The faces and facets of EQ
Deena Kara Shaffer
In the early 1990s, Daniel Goleman’s book, Emotional Intelligence (Bantam, 2005), came onto the scene. While his was not the first research to explore the inner workings of our emotional lives, it was nevertheless considered a game-changer. From his work, a shared language came together about the importance and wisdom of our feelings. Since then, more and more is being understood about the ways we experience, create, leverage, and regulate emotions, and how this “intelligence” helps us in all areas of our lives. As a psychological theory, “emotional intelligence” explains our capacity and skill to tune into, discern, name, and regulate our own, and each other’s, emotions.
Our emotional intelligence speaks to our ability to utilize our emotions in a positive and constructive way, both in relationship to ourselves and to others. As Dr. Diana Brecher (she/her), a clinical psychologist and the Scholar-in-Residence of Positive Psychology at Ryerson University points out, our emotional intelligence helps us to
Daryl Vineberg (he/him), a body-based psychotherapist who works with individuals, couples, and groups, also includes in EQ, “a person’s experience and understanding of connection with another person.”
IQ has been one way, albeit fraught, to measure forms of intelligence like logic, reasoning, and intellectual ability. The <E>Q, or emotional quotient, however, according to Brecher, is intended to gauge our self-awareness and our interpersonal and coping skills.
Brecher hearkens back to Goleman: emotional intelligence is between two and four times “more important in terms of our performance and achievement than IQ and skill put together.” And, as Brecher notes, our emotional intelligence helps us solve problems using both logic and feelings.
“I think emotional intelligence is a bit of a misnomer,” says Seán Carson Kinsella (they/he), director of the Eighth Fire at Centennial College, who identifies as Two Spirit/queer/aayahkwew êkâ ê-akimiht nêhiyaw/otipemisiwak/Nakawé/Irish.
“As within many Indigenous worldviews, we don’t necessarily think of intelligence in such binary ways; in an Anishinaabe worldview, emotion is centred in the past, and feelings are based in spirit, in the present.”
Kinsella suggests that, while Goleman’s conception of EQ as an individual’s capacity for self-awareness, self-regulation, motivation, empathy, and social skills is important, it’s also crucial to recognize interconnectedness.
From an Anishinaabe and nêhiyaw perspective, explains Kinsella, self-regulation is taught to children, for example, through storytelling and humour in a community context, and more broadly still, that it is community support that helps an individual develop.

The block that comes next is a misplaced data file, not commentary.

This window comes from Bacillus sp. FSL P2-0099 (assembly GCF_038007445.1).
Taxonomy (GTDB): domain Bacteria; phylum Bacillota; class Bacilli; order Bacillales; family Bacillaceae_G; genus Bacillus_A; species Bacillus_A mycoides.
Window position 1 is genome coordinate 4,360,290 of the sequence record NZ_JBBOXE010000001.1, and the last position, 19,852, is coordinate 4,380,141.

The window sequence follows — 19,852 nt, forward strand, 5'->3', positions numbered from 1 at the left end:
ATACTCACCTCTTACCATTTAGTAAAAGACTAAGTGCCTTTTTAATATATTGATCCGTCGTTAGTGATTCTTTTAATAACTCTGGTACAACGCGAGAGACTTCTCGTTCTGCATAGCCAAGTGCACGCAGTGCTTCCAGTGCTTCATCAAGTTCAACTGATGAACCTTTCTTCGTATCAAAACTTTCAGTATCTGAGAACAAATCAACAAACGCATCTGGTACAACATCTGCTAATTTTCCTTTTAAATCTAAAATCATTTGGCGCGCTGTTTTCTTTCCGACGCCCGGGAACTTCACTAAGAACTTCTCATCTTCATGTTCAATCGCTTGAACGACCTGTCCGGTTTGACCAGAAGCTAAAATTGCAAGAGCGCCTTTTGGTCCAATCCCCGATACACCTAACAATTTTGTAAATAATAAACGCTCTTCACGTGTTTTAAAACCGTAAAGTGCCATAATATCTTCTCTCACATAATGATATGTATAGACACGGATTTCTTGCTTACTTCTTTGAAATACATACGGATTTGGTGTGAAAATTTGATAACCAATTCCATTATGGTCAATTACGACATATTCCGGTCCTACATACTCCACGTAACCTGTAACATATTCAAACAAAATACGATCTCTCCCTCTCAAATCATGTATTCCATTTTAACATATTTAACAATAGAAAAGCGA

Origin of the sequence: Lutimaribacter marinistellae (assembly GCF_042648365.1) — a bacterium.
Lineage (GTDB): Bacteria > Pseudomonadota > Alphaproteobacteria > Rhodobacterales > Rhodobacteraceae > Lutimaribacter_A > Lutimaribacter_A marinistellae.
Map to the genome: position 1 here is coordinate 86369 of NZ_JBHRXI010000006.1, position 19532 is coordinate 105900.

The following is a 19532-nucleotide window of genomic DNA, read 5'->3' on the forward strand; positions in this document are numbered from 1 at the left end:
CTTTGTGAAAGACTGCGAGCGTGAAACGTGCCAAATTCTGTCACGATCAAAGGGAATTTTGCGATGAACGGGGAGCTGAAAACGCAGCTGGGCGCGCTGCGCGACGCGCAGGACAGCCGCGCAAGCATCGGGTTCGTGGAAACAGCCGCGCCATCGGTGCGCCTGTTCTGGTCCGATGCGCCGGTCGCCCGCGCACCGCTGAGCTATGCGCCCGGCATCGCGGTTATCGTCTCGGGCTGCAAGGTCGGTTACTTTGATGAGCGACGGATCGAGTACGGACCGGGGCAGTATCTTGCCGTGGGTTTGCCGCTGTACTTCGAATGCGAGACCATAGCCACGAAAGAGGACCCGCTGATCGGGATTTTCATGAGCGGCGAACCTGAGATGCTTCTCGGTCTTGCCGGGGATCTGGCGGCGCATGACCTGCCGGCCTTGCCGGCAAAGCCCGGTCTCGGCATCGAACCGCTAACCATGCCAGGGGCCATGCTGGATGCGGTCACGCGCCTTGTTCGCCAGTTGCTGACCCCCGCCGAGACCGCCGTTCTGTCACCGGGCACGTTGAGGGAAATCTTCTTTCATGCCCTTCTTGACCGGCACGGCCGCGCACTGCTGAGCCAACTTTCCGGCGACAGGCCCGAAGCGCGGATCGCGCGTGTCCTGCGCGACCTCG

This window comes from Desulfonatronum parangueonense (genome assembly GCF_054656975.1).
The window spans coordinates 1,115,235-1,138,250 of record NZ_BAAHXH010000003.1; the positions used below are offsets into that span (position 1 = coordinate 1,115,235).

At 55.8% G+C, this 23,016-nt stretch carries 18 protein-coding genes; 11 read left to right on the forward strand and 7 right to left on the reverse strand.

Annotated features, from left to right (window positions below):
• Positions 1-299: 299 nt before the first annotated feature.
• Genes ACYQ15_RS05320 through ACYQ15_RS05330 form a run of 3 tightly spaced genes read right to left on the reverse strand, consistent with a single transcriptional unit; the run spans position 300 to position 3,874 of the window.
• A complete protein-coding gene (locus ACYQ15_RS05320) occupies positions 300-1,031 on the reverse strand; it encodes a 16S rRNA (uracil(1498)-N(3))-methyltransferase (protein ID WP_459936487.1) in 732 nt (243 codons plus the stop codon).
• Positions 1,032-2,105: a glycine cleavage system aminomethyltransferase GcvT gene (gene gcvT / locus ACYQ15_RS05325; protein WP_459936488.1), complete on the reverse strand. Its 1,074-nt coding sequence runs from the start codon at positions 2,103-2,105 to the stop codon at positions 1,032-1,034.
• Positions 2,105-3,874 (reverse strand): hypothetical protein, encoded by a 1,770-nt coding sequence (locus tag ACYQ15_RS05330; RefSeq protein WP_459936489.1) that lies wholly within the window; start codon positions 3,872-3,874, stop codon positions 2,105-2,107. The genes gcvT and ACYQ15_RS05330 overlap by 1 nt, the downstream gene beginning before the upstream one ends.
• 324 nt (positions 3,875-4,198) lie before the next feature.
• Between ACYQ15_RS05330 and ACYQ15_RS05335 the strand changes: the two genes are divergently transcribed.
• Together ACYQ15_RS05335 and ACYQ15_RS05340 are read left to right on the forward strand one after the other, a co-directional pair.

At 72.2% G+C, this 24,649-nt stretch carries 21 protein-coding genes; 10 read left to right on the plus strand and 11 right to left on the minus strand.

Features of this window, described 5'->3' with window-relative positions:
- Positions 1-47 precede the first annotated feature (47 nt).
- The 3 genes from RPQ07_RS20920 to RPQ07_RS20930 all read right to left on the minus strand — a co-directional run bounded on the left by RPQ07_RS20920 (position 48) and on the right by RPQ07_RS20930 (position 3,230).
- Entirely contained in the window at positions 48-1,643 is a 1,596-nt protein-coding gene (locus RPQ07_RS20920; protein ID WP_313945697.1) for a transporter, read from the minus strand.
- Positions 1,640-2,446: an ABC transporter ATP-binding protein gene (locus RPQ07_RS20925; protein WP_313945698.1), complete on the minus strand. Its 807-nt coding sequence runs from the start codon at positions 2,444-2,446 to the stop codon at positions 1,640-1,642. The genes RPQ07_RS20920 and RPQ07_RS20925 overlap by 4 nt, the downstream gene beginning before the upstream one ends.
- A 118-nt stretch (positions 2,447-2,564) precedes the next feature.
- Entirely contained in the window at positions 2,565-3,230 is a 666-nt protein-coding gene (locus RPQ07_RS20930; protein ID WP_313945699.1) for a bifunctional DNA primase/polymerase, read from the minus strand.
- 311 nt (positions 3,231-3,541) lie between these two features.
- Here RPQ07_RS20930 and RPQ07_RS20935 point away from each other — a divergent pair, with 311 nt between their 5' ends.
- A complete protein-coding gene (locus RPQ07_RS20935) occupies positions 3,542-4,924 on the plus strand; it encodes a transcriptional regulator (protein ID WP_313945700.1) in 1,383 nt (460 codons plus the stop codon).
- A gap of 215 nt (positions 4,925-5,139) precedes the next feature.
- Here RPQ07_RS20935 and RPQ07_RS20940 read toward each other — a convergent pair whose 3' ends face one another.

Numerous scales and metrics have been proposed over the years to measure one’s emotional intelligence.
All emotional intelligence metrics aim to assess our awareness of how we feel, our motivation, how we affect others, our communication with others, how we listen, the mindset we bring to our days, how we deal with stress and conflict, and our nimbleness in the face of challenges and change.
EQ is not fixed—the skills comprising emotional intelligence can be learned. For emotional growth and change to occur, and for those changes to stick, we have to <want> to feel differently, practise new ways of responding, and ask for feedback.
Bolstering our emotional intelligence, explains Brecher, can help us become
Stereotypes about emotional expression continue to persist; but is EQ actually experienced or expressed differently according to gender? “It’s less about gender or biology, and more about how we’ve been socialized and what we’ve learned in our relationships,” says Vineberg.
“The more useful question would be ‘How can we become more emotionally aware, so we can know ourselves better and have more meaningful relationships?’” And the starting place, he says, is to first practise knowing, and then telling the truth of our emotional experience.
“As children,” explains Vineberg, “we learn ‘how to behave’ from our surroundings, be it our family, our society, our community, or our religion. We also learn in subtle and not-so-subtle ways what it means to be a boy or a girl, what to express and what to hold back, and—on a deeper level—what to allow ourselves to feel and know about ourselves and our truth. As adults, many of us need to sort through the inner contradictions about who we are and how we really feel.”
“Everyone has the capacity to be emotionally intelligent,” says Kinsella, but we must undo how settler colonialism, whiteness, and patriarchy continue to dominate what this means. Our society’s systems and institutions often praise and promote those who exploit, objectify, impose, and harm—the same system that touts self-awareness, self-regulation, and empathy.
As a result, what persists, Kinsella points out, “is an impossible standard that requires women, and Two Spirit/trans individuals to develop and adopt these skewed forms of emotional intelligence or face the very real risk of violence.”
“As parents,” says Vineberg, “we have to be willing to make space for our young kids’ intense or difficult feelings, without making these kids feel bad or wrong for having them. As adults who weren’t given that space, we need to find ways to do it for ourselves and with each other.
“This bold shift would expand our understanding of emotions, and would reveal the ways in which angry, aggressive, or distancing emotions often protect more vulnerable emotions, and the desire for connection.”
Borrowing from the “RULER” approach to social and emotional learning scale for children developed by the Yale Center for Emotional Intelligence, we can use this helpful acronym to check in with how we’re feeling:
These RULER skills can help us in our individual emotional growth, in our interactions with others, and in our well-being more broadly.